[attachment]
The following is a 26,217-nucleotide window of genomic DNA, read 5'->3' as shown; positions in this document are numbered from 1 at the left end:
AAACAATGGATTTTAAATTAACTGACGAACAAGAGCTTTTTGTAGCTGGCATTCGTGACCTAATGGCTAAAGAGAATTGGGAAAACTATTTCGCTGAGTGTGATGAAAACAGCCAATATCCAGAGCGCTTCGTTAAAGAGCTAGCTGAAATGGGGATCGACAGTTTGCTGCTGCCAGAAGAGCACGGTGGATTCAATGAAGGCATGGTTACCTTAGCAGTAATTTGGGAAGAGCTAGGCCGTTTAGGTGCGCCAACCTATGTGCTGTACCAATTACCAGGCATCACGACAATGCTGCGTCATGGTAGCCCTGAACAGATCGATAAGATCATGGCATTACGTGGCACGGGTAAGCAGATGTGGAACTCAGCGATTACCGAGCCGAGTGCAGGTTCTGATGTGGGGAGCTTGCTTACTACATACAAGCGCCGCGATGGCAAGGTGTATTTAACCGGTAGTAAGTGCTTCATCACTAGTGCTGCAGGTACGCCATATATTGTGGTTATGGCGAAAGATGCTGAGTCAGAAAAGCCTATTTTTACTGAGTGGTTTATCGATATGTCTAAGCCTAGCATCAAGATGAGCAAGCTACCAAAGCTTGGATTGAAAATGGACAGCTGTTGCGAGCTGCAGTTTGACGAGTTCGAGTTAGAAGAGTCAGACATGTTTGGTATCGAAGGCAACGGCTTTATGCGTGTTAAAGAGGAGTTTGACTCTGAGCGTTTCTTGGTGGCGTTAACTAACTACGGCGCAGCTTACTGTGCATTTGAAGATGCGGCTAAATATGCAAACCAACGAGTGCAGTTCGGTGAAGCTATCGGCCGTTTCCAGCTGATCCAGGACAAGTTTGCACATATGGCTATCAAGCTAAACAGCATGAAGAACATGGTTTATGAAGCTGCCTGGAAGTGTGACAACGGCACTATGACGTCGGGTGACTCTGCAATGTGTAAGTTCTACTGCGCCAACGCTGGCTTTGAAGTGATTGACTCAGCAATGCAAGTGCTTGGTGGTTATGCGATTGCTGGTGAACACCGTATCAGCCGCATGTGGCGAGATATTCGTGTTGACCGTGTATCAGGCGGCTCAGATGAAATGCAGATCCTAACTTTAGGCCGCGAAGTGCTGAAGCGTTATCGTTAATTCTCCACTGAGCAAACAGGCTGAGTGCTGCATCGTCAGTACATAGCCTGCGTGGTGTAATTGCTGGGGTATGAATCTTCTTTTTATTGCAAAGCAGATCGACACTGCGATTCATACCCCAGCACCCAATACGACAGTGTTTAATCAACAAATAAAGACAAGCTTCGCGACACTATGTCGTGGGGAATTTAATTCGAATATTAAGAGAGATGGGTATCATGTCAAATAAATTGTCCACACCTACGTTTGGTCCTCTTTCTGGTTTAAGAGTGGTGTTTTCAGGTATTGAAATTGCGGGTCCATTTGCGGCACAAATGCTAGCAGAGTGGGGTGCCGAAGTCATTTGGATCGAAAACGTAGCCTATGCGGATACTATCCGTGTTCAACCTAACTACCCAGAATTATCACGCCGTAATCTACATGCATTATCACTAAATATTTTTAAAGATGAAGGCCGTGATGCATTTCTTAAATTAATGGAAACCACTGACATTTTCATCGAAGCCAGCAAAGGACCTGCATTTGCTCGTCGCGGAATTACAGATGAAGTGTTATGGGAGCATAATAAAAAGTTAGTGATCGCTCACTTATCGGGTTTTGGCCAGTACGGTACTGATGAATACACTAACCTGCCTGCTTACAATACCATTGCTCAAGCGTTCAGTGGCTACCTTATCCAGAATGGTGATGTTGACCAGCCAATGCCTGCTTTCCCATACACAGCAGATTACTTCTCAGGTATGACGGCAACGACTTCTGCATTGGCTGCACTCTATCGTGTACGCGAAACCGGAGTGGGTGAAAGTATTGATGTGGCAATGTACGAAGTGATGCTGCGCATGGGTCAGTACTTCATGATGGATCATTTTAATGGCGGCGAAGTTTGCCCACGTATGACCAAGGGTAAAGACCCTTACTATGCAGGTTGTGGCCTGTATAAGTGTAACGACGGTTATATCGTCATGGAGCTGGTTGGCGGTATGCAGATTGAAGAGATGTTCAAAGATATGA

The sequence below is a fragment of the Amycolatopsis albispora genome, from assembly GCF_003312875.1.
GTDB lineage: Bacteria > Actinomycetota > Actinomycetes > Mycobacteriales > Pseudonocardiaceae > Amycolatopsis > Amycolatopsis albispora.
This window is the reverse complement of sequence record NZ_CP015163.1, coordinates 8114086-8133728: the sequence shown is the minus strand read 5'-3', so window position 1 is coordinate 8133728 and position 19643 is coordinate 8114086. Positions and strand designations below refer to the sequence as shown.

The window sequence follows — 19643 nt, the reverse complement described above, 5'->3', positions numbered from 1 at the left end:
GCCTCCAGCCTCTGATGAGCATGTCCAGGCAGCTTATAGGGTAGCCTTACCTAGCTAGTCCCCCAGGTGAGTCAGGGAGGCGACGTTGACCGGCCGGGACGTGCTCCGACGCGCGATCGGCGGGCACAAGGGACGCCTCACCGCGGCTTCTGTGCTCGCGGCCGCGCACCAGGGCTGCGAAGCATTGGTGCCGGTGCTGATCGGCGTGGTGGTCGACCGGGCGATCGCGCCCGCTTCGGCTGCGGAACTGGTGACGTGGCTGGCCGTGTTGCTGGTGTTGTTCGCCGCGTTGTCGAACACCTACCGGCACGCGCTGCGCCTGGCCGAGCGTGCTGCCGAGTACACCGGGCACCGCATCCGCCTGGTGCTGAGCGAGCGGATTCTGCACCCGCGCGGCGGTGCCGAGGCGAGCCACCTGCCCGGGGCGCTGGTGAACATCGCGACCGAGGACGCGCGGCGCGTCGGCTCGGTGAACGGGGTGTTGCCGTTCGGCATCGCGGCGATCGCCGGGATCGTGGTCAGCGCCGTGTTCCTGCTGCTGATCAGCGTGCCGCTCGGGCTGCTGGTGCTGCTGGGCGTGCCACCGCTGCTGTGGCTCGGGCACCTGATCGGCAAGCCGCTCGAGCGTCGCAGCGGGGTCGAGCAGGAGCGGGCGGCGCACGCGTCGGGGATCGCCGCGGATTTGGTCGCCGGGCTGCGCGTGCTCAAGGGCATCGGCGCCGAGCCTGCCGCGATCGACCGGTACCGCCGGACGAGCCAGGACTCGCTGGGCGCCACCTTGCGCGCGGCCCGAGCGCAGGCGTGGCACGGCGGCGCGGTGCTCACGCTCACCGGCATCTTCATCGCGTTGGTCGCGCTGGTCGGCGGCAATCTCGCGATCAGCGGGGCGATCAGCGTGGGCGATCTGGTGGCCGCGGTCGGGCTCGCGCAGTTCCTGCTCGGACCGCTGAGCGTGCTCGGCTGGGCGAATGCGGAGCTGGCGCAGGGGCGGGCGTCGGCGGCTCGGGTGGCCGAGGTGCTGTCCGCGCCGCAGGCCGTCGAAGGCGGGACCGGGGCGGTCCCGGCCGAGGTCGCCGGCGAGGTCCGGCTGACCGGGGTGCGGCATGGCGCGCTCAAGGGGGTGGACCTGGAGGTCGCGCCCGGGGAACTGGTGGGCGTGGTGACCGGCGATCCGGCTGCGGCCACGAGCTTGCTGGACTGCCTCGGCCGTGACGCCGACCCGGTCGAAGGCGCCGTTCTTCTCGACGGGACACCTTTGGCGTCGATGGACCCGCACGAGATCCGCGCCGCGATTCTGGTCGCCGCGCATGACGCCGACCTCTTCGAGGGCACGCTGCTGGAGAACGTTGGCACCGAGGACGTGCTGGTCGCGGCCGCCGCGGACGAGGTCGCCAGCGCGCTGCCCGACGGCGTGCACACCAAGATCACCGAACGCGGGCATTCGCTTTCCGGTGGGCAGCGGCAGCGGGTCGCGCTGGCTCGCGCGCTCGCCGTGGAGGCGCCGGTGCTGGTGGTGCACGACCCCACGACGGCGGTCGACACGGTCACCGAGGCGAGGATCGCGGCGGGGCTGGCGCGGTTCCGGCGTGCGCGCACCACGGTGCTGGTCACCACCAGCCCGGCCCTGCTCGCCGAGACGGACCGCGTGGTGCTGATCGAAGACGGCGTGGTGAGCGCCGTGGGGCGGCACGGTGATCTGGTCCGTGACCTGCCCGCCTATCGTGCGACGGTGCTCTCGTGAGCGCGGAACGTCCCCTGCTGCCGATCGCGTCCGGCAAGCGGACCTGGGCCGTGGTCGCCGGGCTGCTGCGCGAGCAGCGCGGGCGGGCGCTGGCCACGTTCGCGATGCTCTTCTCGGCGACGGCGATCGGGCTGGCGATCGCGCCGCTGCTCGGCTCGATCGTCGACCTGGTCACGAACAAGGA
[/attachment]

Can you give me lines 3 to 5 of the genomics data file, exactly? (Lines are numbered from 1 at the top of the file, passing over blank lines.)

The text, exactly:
The sequence below is a fragment of the Amycolatopsis albispora genome, from assembly GCF_003312875.1.
GTDB lineage: Bacteria > Actinomycetota > Actinomycetes > Mycobacteriales > Pseudonocardiaceae > Amycolatopsis > Amycolatopsis albispora.
This window is the reverse complement of sequence record NZ_CP015163.1, coordinates 8114086-8133728: the sequence shown is the minus strand read 5'-3', so window position 1 is coordinate 8133728 and position 19643 is coordinate 8114086. Positions and strand designations below refer to the sequence as shown.